Clemson football coach Dabo Swinney went to bat for the Atlantic Coast Conference on Sunday amid speculation the conference was protecting its two top teams to secure spots for the College Football Playoff.
SEC Commissioner Greg Sankey was the one who made the assertion. Sankey took issue with the conference for failing to fill games in Clemson and Ons Dame’s open dates ahead of the ACC title game, saying that his conference mostly played all of its scheduled games.
“Florida will have to play eight straight weeks through our championship game,” Sankey said Saturday, via AL.com. “I don’t know if you’ve noticed, but we have some conferences that aren’t even going to play eight games in their schedule.”
Sankey added: “Playing games matters. The Playoff selection committee has said that. We have a chance to demonstrate the excellent football in the Southeastern Conference today. I really didn’t have any pushback from our teams. They’re ready to play and have these opportunities. I think playing games matters. Candidly, you take the Texas A&M-Florida game. We added that to our schedule when we went from 8 conference games to 10. You take that game away and Florida is undefeated, and Texas A&M only has the loss at Alabama and it’s a different world. So, the question is — are we going to be rewarded for playing games or rewarded for not playing games?”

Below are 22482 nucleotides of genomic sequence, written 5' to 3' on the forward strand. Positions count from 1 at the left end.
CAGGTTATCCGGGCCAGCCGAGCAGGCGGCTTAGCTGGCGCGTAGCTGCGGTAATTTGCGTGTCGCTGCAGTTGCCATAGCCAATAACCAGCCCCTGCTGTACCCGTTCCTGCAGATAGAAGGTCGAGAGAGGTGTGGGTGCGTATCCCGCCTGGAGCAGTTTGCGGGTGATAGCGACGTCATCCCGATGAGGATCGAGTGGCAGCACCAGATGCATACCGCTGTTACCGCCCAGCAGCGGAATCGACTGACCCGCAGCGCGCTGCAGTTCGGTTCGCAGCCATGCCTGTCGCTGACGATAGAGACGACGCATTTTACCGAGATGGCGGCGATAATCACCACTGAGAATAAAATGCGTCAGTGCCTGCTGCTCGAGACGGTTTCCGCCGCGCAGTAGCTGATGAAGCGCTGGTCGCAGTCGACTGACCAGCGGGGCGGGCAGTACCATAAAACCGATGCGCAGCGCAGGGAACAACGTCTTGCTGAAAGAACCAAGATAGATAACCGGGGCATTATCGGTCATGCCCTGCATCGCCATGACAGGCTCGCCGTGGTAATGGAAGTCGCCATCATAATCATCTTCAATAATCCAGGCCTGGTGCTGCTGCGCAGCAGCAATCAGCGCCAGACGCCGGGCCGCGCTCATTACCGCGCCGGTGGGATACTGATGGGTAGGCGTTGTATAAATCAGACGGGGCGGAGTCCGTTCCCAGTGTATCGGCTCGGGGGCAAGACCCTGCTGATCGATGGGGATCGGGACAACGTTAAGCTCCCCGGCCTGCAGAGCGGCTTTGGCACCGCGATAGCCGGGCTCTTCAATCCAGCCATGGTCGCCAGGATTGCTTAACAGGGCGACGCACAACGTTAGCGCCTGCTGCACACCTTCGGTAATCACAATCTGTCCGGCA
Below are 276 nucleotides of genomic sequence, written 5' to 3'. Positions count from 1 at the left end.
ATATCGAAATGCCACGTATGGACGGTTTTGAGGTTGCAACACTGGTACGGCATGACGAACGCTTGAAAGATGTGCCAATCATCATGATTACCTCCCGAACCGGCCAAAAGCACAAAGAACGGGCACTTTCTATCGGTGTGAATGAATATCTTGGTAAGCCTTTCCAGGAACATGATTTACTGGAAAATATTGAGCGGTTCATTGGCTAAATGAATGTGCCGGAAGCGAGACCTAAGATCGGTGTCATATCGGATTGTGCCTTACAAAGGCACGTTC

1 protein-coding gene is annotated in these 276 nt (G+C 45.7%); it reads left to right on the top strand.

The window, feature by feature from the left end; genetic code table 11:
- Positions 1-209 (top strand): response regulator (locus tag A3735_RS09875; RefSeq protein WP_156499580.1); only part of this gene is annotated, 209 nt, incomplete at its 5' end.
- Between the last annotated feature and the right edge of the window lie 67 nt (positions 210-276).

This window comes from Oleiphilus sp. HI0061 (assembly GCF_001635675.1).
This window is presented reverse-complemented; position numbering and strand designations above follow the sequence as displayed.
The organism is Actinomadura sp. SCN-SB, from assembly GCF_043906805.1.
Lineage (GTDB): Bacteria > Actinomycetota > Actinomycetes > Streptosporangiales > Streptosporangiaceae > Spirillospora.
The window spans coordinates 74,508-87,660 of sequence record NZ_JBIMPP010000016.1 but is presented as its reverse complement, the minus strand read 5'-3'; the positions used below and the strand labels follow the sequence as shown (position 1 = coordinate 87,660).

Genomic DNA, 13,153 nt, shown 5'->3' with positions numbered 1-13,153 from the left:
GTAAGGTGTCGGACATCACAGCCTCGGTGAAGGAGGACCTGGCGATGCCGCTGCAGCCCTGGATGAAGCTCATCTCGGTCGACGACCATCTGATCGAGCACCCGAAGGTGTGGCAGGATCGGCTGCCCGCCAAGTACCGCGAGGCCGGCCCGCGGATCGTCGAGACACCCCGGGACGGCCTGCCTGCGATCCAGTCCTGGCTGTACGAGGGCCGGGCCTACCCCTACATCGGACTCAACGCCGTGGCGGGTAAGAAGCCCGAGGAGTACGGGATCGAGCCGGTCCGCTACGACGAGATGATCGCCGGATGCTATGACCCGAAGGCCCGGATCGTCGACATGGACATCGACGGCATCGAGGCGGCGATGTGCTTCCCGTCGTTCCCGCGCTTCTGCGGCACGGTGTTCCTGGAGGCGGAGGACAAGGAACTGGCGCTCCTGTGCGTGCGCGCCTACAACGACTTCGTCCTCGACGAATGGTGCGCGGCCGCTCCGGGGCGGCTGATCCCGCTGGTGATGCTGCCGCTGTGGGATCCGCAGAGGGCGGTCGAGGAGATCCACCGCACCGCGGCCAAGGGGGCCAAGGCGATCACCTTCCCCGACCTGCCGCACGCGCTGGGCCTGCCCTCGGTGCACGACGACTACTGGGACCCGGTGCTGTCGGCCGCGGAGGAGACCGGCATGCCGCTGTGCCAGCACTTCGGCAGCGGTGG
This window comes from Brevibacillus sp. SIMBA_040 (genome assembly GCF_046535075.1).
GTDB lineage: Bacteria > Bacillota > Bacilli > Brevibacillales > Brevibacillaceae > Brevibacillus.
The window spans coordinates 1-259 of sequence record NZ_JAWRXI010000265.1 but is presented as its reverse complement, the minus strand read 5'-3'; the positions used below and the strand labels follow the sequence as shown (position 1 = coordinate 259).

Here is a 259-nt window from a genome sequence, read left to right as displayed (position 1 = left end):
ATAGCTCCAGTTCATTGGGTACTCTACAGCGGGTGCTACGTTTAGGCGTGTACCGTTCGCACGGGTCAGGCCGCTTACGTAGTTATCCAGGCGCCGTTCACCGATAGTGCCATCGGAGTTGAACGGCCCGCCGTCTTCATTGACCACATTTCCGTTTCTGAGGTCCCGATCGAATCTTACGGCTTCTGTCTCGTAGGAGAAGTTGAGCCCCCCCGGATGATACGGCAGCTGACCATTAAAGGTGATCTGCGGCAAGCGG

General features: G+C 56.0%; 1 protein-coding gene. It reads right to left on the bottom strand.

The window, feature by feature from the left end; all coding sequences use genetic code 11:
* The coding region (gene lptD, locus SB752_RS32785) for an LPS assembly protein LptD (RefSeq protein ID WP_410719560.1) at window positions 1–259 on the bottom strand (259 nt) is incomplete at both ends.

Swinney dismissed any notion of that being the case.
“If the ACC was trying to really protect Clemson and Notre Dame, why would we even play a game this week?" hy het vertel ESPN. “I mean, if six wins can get you in the playoff, shouldn’t nine get you there? Shouldn’t 10 get you there?”
Swinney added: “I would’ve loved to play this past weekend. I had no problem with that. I didn’t make the decision. We wanted to play when we were down in Tallahassee and were about to get on a bus and go play. Things happen.”
The SEC might have had a good opportunity to have two teams in the playoff if Florida didn’t lose to LSU over the weekend. Texas A&M could sneak in but they didn’t make the SEC title game.
The College Football Playoff will have a lot of explaining to do next week trying to navigate the murkiness of trying to determine who’s in and who’s out.